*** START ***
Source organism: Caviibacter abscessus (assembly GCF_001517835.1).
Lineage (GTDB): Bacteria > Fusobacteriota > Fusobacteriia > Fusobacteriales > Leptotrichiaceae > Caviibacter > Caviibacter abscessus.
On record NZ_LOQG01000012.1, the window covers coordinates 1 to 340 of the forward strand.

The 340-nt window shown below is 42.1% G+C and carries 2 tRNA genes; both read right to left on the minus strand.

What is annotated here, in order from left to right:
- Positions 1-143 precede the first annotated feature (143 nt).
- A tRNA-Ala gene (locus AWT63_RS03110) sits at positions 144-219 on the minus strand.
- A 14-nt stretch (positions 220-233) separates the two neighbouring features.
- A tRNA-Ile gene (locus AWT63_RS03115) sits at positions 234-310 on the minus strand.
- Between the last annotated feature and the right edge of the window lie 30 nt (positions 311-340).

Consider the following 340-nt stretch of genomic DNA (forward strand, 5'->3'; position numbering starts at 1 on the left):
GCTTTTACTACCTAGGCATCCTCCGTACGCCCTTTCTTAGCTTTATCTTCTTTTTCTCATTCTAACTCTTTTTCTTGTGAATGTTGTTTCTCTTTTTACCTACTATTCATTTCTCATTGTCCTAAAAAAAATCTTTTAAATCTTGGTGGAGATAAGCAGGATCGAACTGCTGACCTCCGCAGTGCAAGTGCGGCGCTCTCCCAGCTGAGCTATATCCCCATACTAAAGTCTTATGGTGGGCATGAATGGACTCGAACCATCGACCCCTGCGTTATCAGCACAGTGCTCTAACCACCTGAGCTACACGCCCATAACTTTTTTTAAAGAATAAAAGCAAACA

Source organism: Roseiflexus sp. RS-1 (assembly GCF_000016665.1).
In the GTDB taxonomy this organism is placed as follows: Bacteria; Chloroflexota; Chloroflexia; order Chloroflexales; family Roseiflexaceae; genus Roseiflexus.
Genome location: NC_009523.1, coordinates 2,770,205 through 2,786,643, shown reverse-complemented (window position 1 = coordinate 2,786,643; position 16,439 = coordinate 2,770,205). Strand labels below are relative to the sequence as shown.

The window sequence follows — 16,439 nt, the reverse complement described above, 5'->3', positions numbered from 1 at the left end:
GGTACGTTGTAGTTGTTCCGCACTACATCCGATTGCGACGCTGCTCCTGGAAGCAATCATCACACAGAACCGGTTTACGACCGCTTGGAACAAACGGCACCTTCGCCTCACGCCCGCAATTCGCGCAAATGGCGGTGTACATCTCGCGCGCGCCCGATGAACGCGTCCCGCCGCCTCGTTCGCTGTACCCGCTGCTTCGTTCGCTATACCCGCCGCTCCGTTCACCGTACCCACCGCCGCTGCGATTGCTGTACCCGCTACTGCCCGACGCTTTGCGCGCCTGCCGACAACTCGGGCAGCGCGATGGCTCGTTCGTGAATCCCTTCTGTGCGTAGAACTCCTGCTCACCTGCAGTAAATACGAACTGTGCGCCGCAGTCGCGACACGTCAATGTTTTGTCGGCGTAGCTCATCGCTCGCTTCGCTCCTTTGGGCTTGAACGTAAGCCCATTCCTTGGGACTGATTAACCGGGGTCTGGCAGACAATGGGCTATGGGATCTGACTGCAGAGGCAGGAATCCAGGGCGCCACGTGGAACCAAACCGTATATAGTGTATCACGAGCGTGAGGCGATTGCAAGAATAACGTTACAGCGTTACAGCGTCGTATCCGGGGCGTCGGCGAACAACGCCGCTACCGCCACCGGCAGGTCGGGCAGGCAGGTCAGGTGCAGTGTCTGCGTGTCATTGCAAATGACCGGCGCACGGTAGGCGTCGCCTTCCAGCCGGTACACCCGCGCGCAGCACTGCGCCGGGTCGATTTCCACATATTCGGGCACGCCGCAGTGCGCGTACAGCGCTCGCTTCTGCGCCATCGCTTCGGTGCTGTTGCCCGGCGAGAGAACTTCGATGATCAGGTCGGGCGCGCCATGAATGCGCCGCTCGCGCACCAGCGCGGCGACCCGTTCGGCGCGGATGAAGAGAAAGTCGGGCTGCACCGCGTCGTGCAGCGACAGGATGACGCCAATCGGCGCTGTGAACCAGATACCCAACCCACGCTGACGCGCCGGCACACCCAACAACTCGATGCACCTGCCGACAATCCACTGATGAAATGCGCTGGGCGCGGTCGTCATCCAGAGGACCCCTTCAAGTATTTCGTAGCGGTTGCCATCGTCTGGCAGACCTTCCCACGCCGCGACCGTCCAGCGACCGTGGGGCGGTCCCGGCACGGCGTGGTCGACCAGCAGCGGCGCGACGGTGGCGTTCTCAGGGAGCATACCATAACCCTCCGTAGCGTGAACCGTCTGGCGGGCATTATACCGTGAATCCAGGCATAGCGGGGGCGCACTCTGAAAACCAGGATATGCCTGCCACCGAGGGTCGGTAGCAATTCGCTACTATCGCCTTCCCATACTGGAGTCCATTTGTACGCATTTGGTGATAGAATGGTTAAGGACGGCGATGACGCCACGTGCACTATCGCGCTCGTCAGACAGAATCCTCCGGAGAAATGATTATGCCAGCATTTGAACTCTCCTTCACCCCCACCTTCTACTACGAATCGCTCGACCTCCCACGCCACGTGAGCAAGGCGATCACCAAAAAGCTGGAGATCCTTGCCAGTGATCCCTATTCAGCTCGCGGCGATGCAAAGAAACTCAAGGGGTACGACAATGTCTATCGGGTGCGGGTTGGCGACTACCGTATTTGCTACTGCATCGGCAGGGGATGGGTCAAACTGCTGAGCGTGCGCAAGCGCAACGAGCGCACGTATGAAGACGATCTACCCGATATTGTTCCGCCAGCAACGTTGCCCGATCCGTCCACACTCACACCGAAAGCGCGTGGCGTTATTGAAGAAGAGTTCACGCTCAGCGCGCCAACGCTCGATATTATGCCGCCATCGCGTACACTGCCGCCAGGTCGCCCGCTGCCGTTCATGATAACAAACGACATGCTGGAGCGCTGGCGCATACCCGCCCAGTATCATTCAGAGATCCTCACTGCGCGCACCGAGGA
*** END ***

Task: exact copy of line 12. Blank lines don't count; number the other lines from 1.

GCTTTTACTACCTAGGCATCCTCCGTACGCCCTTTCTTAGCTTTATCTTCTTTTTCTCATTCTAACTCTTTTTCTTGTGAATGTTGTTTCTCTTTTTACCTACTATTCATTTCTCATTGTCCTAAAAAAAATCTTTTAAATCTTGGTGGAGATAAGCAGGATCGAACTGCTGACCTCCGCAGTGCAAGTGCGGCGCTCTCCCAGCTGAGCTATATCCCCATACTAAAGTCTTATGGTGGGCATGAATGGACTCGAACCATCGACCCCTGCGTTATCAGCACAGTGCTCTAACCACCTGAGCTACACGCCCATAACTTTTTTTAAAGAATAAAAGCAAACA